And Can it Be?

And can it be that I should gain
An interest in the Savior’s blood?
Died He for me, who caused His pain—
For me, who Him to death pursued?
Amazing love! How can it be,
That Thou, my God, shouldst die for me?
Amazing love! How can it be,
That Thou, my God, shouldst die for me?

’Tis mystery all: th’Immortal dies:
Who can explore His strange design?
In vain the firstborn seraph tries
To sound the depths of love divine.
’Tis mercy all! Let earth adore,
Let angel minds inquire no more.
’Tis mercy all! Let earth adore;
Let angel minds inquire no more.

He left His Father’s throne above
So free, so infinite His grace—
Emptied Himself of all but love,
And bled for Adam’s helpless race:
’Tis mercy all, immense and free,
For O my God, it found out me!
’Tis mercy all, immense and free,
For O my God, it found out me!

No condemnation now I dread;
Jesus, and all in Him, is mine;
Alive in Him, my living Head,
And clothed in righteousness divine,
Bold I approach th’eternal throne,
And claim the crown, through Christ my own.
Bold I approach th’eternal throne,
And claim the crown, through Christ my own.

Charles Wesley, 1738

Ah Holy Jesus

Ah, holy Jesus, how hast thou offended,
that we to judge thee have in hate pretended?
By foes derided, by thine own rejected,
O most afflicted!

Who was the guilty? Who brought this upon thee?
Alas, my treason, Jesus, hath undone thee!
‘Twas I, Lord Jesus, I it was denied thee;
I crucified thee.

Lo, the Good Shepherd for the sheep is offered;
the slave hath sinned, and the Son hath suffered.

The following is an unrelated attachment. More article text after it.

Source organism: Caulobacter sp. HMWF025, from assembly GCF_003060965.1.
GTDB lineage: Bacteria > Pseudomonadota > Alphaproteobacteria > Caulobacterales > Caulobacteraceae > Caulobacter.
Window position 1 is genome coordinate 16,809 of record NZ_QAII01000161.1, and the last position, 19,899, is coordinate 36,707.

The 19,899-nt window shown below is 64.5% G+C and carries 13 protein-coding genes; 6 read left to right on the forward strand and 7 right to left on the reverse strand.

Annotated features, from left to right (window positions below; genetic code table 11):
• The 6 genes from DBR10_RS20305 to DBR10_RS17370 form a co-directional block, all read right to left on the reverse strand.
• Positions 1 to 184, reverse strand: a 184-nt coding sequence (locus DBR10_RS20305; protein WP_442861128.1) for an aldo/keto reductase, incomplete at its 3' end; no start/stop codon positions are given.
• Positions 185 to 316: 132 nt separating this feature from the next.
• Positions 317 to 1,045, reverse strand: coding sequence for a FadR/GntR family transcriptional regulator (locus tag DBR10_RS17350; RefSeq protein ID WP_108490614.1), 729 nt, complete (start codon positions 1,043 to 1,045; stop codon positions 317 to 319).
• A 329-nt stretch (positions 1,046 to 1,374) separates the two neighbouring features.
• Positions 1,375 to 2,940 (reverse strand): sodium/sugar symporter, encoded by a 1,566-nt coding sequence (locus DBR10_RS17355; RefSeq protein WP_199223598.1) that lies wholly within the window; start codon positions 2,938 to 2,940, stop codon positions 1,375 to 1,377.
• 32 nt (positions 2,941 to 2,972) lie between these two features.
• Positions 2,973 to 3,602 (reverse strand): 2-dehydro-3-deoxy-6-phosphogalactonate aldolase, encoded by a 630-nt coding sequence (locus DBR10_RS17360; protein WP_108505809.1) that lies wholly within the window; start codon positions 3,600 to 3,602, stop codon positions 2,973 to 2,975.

For our atonement, while we nothing heeded,
God interceded.

For me, kind Jesus, was thy incarnation,
thy mortal sorrow, and thy life’s oblation;
thy death of anguish and thy bitter passion,
for my salvation.

Therefore, kind Jesus, since I cannot pay thee,
I do adore thee, and will ever pray thee,
think on thy pity and thy love unswerving,
not my deserving.

Johann Heermann, 1630
Translated by Robert Seymour Bridges, 1897

Jenkins, Gnosticism and the Jewish Wars

Philip Jenkins offers some very interesting thoughts about the emergence of anti-Jewish Gnosticism and the Judean revolts of 1st and 2nd century: The Gnostics and the Interwar Crisis.

That 70-130 period, then, marks not only a crisis within Judaism itself, but among movements that had grown up within the Jewish framework. We might usefully describe this era, in fact, as an interwar period, one that lived with the after-effects of one disaster while grimly awaiting the near-inevitable second phase. Anti-Judaism became more common, as did critical attitudes towards Jewish claims to exclusivism. Thinkers were struggling to build a Jewish-derived world-view without the necessity to accept the exclusive God of the Hebrew Bible, with his burdensome Law. Gnosticism is much more than anti-Judaism, but without that element, it is impossible to sustain.

A Christian pastor in Caesar's army